Approaching and Attending College: Anthropological and Ethnographic Accounts
by Jill Peterson Koyama — 2007
This review article draws on the growing body of literature at the interfaces of anthropology and education, as well as other educational studies outside anthropology that have relevance to social and cultural frames.
Purpose/Objective/Research Question/Focus of Study:
Drawing together and analyzing anthropological and ethnographic studies, conducted during the last two decades, this review highlights the theoretical, methodological, and analytical patterns that have defined anthropological approaches to studying education.
The studies, in the aggregate, tell us a great deal about how students negotiate schooling to create academic identifications, find and construct networks rich in social and cultural capital, and experience a sense of belonging. Conversely, students who are marginalized, constrained, or have limited access to school contexts—through institutionalized practices, policies, and ideologies—are far more likely to disengage academically, to exert their agency, to “resist” school, and to forgo college attendance. What also becomes increasingly clear in regards to college preparation and access is that the experiences of students and their families vary greatly, depending on the social, cultural, political, and historical contexts within which youth’s college choices are shaped. As well, the studies reveal that the factors that impact college persistence and completion parallel those found to influence pre-college schooling.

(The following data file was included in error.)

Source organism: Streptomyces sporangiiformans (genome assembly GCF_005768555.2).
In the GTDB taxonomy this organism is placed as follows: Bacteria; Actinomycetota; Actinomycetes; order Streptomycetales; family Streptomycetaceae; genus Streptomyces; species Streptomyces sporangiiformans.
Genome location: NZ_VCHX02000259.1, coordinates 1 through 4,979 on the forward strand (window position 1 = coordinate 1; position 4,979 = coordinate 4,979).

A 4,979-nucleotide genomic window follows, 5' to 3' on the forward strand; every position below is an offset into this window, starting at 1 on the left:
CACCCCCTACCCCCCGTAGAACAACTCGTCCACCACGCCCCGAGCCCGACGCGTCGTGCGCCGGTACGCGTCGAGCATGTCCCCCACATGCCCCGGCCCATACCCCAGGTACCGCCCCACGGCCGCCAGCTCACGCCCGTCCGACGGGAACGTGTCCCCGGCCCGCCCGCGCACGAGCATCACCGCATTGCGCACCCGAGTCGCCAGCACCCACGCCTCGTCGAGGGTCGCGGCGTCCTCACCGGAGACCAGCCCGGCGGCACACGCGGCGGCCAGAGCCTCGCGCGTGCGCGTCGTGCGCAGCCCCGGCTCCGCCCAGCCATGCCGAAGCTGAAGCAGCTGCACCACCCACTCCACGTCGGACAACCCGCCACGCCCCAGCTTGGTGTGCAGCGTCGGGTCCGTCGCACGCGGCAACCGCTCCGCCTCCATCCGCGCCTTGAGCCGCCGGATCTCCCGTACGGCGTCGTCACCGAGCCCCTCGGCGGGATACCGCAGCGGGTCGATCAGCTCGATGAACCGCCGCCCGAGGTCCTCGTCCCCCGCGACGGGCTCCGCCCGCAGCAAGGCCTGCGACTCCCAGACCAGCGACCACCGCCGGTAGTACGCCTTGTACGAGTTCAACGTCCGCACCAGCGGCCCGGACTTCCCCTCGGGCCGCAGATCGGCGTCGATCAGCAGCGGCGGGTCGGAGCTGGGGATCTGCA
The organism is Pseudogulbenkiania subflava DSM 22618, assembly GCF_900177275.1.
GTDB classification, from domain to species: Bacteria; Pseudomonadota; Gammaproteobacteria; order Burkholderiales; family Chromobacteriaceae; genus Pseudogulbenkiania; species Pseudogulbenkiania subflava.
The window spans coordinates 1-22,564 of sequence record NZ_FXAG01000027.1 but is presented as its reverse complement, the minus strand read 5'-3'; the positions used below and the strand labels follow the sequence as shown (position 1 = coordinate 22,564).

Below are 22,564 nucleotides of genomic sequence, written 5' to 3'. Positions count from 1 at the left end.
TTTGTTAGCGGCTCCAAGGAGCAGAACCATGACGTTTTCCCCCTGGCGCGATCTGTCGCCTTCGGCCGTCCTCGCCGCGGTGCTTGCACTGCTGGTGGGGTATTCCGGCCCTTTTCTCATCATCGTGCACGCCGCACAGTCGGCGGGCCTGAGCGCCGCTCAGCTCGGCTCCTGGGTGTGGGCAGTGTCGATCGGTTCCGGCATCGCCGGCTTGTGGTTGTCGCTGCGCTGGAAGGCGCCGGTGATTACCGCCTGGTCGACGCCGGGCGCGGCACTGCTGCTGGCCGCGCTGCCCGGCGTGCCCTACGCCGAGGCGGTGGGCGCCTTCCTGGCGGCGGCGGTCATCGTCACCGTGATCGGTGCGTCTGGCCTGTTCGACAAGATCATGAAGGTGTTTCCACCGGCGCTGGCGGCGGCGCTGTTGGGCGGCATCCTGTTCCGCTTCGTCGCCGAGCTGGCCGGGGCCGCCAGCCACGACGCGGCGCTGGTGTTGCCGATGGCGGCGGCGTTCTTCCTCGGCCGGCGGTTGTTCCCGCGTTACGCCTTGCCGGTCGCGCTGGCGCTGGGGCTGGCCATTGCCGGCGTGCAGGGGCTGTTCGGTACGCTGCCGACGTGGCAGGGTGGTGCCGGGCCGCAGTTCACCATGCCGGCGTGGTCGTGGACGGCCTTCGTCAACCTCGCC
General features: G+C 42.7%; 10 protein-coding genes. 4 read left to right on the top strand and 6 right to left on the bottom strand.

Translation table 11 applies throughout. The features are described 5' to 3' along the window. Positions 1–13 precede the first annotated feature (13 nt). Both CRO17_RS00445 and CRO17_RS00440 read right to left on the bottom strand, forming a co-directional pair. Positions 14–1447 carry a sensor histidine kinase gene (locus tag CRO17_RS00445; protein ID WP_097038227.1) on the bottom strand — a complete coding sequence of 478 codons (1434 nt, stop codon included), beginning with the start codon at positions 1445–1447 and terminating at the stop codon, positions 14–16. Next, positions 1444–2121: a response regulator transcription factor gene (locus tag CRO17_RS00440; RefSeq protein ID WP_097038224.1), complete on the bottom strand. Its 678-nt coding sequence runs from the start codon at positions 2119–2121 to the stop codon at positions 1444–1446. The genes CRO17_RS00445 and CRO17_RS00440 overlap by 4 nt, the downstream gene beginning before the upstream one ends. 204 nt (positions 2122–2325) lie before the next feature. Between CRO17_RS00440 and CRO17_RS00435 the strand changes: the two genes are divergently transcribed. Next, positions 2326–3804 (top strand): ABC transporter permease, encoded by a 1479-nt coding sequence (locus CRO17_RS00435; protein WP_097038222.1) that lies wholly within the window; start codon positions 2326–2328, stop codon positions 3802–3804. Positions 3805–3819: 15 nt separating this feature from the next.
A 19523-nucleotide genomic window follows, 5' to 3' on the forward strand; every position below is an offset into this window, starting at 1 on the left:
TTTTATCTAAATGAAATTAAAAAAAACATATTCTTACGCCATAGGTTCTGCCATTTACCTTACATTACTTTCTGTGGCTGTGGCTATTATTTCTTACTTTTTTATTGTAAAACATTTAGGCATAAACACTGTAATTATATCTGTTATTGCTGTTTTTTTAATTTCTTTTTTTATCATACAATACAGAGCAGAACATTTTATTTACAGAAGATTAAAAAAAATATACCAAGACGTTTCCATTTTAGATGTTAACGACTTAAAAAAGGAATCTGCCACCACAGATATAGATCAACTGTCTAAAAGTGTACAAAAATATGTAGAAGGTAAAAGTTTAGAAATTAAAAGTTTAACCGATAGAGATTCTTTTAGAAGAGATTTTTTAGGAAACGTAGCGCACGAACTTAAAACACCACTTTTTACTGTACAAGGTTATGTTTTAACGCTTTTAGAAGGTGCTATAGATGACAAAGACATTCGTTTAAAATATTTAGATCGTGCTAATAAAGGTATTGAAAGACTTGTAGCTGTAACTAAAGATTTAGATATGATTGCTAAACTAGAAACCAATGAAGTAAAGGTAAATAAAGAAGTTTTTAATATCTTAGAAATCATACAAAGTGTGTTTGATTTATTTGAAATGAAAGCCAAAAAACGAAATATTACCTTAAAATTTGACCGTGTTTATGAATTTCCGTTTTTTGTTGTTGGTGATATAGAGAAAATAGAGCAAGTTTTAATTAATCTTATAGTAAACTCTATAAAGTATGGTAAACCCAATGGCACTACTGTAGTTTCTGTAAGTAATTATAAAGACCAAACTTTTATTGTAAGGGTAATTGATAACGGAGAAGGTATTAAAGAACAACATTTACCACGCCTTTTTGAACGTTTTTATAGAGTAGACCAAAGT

This review of anthropological studies tell us much less about the actual college experiences of racial/ethnic minority and poor students and the author calls for further scholarship in this area.
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